Cornwall children's voices urge mums to stub it out
A hospital is using recorded children's voices to encourage mums-to-be to give up smoking, amid concerns in the area.
According to NHS figures the number of women smoking throughout their pregnancy in Cornwall is almost 50% higher than the England average.
The Royal Cornwall Hospital is now relaying recorded messages, such as: "Stopping smoking saves babies lives."
It comes after young mum Joanne Goss said she had to walk through "clouds of smoke" to get into the hospital.
Ms Goss said she considered "going to give birth somewhere else".
"I didn't realise it would amount to as much as this, but that's how much it bothered and affected me," she said.
Staff at the hospital said they felt uncomfortable challenging new mums who were lighting up.
So they came up with the idea of using the recorded voices of children of nurses and doctors to send the message.
Their voices are relayed over a speaker which is activated by anyone pressing a button just inside the main entrance.
The aim is to provide a "non-confrontational" way of persuading mothers to stub out cigarettes, said the hospital.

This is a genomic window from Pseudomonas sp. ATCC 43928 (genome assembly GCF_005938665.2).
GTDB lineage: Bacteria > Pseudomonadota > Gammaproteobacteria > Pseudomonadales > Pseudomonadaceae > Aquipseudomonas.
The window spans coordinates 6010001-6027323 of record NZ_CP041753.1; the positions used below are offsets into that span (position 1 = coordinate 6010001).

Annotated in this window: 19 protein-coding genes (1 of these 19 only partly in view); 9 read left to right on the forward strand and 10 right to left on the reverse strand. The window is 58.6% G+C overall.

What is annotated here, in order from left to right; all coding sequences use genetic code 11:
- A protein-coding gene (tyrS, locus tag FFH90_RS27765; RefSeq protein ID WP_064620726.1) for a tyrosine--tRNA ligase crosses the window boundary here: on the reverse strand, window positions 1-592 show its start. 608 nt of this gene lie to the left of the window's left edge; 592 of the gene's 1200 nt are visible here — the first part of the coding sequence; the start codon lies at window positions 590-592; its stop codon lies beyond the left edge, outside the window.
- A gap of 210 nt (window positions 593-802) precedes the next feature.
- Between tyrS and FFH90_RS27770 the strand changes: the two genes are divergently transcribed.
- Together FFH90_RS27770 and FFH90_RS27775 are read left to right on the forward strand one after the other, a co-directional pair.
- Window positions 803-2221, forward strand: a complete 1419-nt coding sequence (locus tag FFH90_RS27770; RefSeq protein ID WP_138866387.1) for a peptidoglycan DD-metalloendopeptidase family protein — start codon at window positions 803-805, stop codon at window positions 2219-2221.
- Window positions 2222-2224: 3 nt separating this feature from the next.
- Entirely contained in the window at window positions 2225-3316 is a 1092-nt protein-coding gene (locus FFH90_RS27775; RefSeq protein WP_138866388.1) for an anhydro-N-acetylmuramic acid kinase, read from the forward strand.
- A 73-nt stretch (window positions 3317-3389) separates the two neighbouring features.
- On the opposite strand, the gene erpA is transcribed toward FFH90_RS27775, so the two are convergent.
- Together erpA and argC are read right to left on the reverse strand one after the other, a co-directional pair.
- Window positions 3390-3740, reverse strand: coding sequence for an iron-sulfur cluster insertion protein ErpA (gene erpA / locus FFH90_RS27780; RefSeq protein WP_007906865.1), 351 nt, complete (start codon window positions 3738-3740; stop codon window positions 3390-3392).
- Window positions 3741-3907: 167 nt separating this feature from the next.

Midwife Trudie Roberts said the move was part of a package of measures aimed at helping mums quit smoking.
"We're hoping it will help make healthier mums give babies the best start in life," she said.
"We are also giving mothers more support and advice on how to quit."
About 15% of women giving birth in Cornwall are smokers at the time of delivery, according to Health England, while the England average is just over 10%.
Smoking during pregnancy can have serious health implications, such as increasing the chances of the baby having gastric or ear nose and throat problems, plus developing diabetes or ADHD according to the NHS.
It could also result in babies being stillborn or premature.